Age discrimination suit filed against Motiva

By David Yates

Tyler resident Kurt Floersheim has filed suit against his former employer, Motiva Enterprises, alleging he was laid off so that two younger men could replace him.

The suit was filed April 15 in Jefferson County District Court.

According to the lawsuit, on June 15, 2009, Motiva informed Floersheim that he was being included in a reduction in force. He alleges that the day after he was laid off, Motiva hired two younger specialists to replace him.

“Defendant’s selection process for its reduction in force resulted in the three oldest engineers being laid off (ages 50-65),” the suit states. “No process engineers under 40 were laid off.” read more

Environmental groups comment on Shell’s Mississippi Canyon plan

As a result of these shortcomings, Shell’s Supplemental EP does not safeguard against a disaster like that of the Deepwater Horizon last year, jeopardizing the economies and ecosystems of the Gulf of Mexico.

BP sues Gulf rig operator for $40bn over oil spill

Latest update: 21/04/2011 BP has filed a $40 billion lawsuit against Transocean, the operator of the Gulf of Mexico oil rig, alleging the disastrous explosion on the oil rig was due to the firm’s “misconduct”. The company also filed suit against Halliburton and Cameron. By News Wires (text)

AFP – BP has filed a lawsuit against rig operator Transocean for $40 billion in damages over the Gulf of Mexico oil spill, in a legal fightback by the group a year after the disaster.

The British firm, the target of blame during the crisis, filed suit against Swiss-based Transocean on Wednesday, the one-year anniversary of the start of the biggest maritime oil spill in history, and also against oil services giant Halliburton and parts manufacturer Cameron.

Transocean operated the Deepwater Horizon rig which was hit by an explosion on April 20, 2010, killing 11 workers and sparking the environmental disaster. read more

Another platform sinks in Gulf of Mexico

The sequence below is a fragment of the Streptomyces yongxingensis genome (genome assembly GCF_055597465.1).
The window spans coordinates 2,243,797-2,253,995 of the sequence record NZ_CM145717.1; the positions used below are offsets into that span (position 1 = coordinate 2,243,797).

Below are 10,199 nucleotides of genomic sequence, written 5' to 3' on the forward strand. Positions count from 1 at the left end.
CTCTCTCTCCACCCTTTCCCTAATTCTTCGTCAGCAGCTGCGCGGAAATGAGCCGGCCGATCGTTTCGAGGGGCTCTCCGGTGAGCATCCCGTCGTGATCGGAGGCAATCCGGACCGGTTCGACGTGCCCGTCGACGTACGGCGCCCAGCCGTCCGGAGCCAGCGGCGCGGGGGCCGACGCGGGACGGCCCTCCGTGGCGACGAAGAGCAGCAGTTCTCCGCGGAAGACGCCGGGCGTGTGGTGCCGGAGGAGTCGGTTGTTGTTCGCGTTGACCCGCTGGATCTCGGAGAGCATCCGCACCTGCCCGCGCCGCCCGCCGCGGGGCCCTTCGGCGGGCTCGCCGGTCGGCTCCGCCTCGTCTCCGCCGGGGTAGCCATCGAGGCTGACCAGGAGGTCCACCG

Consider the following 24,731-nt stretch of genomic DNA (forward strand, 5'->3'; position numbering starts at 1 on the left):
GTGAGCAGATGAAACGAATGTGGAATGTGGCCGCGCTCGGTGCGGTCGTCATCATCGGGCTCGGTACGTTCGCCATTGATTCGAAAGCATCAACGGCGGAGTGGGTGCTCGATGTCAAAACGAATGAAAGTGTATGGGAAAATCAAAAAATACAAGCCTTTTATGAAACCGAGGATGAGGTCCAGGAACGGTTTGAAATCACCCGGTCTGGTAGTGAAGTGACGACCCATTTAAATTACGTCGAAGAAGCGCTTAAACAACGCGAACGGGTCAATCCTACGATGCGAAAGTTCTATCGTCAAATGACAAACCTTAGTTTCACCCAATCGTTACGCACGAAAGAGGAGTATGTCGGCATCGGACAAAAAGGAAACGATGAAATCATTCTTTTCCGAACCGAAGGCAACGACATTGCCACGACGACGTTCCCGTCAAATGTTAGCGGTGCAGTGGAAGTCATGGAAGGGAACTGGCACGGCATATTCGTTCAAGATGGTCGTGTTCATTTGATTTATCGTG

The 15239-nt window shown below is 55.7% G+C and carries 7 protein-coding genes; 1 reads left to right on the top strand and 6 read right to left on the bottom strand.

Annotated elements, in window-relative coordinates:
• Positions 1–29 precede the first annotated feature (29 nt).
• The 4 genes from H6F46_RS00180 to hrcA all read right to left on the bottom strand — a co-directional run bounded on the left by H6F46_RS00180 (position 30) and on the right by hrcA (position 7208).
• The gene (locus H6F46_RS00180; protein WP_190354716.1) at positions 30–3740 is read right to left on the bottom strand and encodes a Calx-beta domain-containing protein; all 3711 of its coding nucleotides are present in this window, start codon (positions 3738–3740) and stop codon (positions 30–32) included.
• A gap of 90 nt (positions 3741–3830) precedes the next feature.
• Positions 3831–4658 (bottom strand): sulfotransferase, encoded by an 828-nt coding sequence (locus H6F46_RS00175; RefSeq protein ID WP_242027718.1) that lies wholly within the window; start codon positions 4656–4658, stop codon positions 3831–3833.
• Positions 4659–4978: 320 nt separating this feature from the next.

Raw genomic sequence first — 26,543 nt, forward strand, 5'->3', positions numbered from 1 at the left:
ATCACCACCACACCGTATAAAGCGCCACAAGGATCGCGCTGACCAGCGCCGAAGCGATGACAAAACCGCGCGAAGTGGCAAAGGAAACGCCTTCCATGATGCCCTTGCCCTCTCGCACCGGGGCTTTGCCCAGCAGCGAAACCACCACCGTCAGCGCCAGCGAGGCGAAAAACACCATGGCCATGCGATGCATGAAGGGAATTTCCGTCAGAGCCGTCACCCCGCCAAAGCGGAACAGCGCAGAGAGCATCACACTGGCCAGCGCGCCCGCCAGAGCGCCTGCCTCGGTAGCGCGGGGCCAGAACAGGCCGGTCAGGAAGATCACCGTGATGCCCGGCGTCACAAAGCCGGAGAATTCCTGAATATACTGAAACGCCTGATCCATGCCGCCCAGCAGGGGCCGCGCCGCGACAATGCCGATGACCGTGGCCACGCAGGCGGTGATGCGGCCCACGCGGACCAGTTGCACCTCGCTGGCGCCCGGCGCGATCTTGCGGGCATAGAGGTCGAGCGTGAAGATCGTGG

Pemex flotel sinks in GoM

14 April 2011

Pemex reported no injuries or spills after a platform in the Bay of Campeche toppled and sank 12 April 2011.

The Jupiter flotel went down in 38m water depths following an apparent pontoon control valve malfunction, the Mexican state oil company said in a release. About 13m of the 50m-wide semisubmersible remain above the water line.

The company said there were no injuries among the 713 crew members on board at the time of the accident, 638 of whom were evacuated to the nearby Abkatun-A platform. The remaining crew attempted to counter the intake of water with pumps but the effort was abandoned and the remaining 75 people on board evacuated early Wednesday afternoon, six hours after the flotel began listing, Pemex said. read more

Shell’s Karoo fracking plans ended

South Africa Endorses Plans For Karoo Gas-Drill Freeze, Ending Shell Hopes

By Robert Brand – Apr 21, 2011 2:31 PM GMT+0100

South Africa’s Cabinet endorsed the Department of Mineral Resources’ decision to declare a moratorium on natural-gas drilling in the Karoo region, halting plans by Royal Dutch Shell Plc (RDSA), Europe’s largest oil company.

The department will lead an investigation into the implications of hydraulic fracturing, or fracking, that will include assessing the environmental effects, government spokesman Jimmy Manyi told reporters in Pretoria today. read more

Shell says it paid Nigeria $3.8 bil tax on offshore oil operation in 5 years

Lagos (Platts)–21Apr2011/820 am EDT/1220 GMT

Royal Dutch Shell Nigeria says it paid about $3.8 billion in taxes and royalties to the Nigerian government from its offshore and deepwater oil operations between 2006 and 2010.

In a briefing note on the company’s operations in Nigeria in 2010 published Thursday, Shell said its joint venture operations contributed about $31 billion in revenue to Nigeria during the same period.

Shell, however, said its oil production in the West African country, particularly from the onshore fields, continued to decline because of the activities of thieves who damage production facilities. read more

Shale gas: is it as green as the oil companies say? home

At the heart of the shale gas ‘sell’ is the industry’s analysis of a European Climate Foundation report – an analysis ECF rejects

Fiona Harvey, environment correspondent: Wednesday 20 April 2011 20.49 BST

A natural gas wellhead near Montrose, Pennsylvania. Photograph: Daniel Acker/Getty